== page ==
This section contains resources developed by PACEs Connection as well as by partners in the positive and adverse childhood experiences (PACEs) movement. It includes information on state and federal legislation, toolkits on how to get involved in advocacy,
Center for Community Resilience (CCR)
The Center for Community Resilience at The George Washington University has released its2021 A Resilient Nation Federal Policy Agenda(May 7, 2021) to highlight policy priorities that ensure a pathway to equitable recovery from COVID-19, but also dismantle pervasive issues of inequity that are producing the Pair of ACEs - adverse childhood experiences that occur in the context of adverse community environments. The legislative agenda brings to bear the expertise of the Center for Community Resilience and our network collaborators, who are working to improve the health of communities by enabling cross-sectoral partners to align policy, programs and practice to address the Pair of ACEs.
Migration Policy Institute
Some states and localities have developed specialized policies and practices for working with children in immigrant families, though these vary considerably.Immigrant Families and Child Welfare Systems: Emerging Needs and Promising Policies(April 2019) explores this diversity of approaches, drawing on interviews with child welfare officials from 14 states, six counties, and New York City. For each of nine key issues—ranging from agency staffing and training, to language access policies and cooperation with foreign consulates—the researchers identify a recommended approach and discuss relevant policies and practices.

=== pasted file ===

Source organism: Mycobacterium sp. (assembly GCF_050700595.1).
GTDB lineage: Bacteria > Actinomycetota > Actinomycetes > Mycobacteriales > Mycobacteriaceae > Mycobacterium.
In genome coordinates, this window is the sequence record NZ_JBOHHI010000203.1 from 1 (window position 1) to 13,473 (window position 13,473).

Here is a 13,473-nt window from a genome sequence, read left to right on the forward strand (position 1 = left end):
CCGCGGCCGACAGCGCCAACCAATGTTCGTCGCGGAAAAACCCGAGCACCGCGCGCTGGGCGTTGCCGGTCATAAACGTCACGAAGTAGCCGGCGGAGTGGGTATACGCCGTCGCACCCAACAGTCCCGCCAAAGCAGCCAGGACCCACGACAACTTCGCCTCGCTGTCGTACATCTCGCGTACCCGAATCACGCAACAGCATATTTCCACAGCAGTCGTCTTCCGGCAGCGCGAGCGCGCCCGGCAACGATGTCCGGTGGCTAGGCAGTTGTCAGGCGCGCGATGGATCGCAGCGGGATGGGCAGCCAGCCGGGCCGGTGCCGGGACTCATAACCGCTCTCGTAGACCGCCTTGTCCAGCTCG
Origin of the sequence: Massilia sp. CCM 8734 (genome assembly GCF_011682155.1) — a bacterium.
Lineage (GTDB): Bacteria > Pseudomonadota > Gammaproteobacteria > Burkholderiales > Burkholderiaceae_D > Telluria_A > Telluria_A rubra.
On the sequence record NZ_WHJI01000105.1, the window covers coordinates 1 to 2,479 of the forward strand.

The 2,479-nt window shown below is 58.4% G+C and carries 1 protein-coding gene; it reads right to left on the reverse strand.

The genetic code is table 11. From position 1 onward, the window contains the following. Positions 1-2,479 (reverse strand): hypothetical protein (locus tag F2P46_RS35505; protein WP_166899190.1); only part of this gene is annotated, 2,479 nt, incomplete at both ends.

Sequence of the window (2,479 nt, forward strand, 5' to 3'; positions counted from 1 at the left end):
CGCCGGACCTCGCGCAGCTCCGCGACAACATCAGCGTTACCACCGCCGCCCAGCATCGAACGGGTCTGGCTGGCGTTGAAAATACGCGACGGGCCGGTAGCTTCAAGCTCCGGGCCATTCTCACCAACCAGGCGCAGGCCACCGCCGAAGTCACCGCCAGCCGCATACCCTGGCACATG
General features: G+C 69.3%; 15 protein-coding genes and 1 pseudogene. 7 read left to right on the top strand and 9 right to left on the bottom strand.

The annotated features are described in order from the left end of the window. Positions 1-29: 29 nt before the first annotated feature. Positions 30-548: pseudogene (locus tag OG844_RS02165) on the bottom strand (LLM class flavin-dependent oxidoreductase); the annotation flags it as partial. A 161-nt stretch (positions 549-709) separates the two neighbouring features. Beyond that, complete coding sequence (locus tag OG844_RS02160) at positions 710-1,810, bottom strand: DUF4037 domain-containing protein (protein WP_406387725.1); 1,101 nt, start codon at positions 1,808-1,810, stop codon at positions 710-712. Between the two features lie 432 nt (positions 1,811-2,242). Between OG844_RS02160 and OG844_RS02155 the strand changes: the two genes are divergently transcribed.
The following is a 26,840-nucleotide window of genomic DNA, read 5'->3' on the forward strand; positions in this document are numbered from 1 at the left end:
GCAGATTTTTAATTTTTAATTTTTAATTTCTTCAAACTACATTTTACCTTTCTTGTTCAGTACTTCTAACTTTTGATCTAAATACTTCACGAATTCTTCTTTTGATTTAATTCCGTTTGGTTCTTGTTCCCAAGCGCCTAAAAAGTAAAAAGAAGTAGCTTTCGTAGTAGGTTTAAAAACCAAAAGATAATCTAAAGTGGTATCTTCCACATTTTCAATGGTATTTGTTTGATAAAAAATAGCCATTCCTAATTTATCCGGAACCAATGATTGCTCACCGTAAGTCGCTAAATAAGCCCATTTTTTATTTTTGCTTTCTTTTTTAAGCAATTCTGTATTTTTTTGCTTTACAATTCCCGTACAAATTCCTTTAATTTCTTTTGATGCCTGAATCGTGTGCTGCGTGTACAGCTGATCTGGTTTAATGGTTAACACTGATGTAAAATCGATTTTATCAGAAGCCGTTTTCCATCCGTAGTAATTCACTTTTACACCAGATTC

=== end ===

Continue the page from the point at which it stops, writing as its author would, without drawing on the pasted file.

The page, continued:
National Council of Juvenile and Family Court Judges Linking Systems of Care for Children and Youthwas a demonstration project designed to support and document the work of statewide initiatives as they promoted healing for victims of crime by developing and coordinating trauma-informed prevention and intervention services for these children and youth and their families. Four states—Illinois, Montana, Ohio, and Virginia—were selected in a competitive process to participate in planning and implementing reforms. Demonstration projects were intentionally designed to document the work of pioneering communities, which are supported by funding and national experts.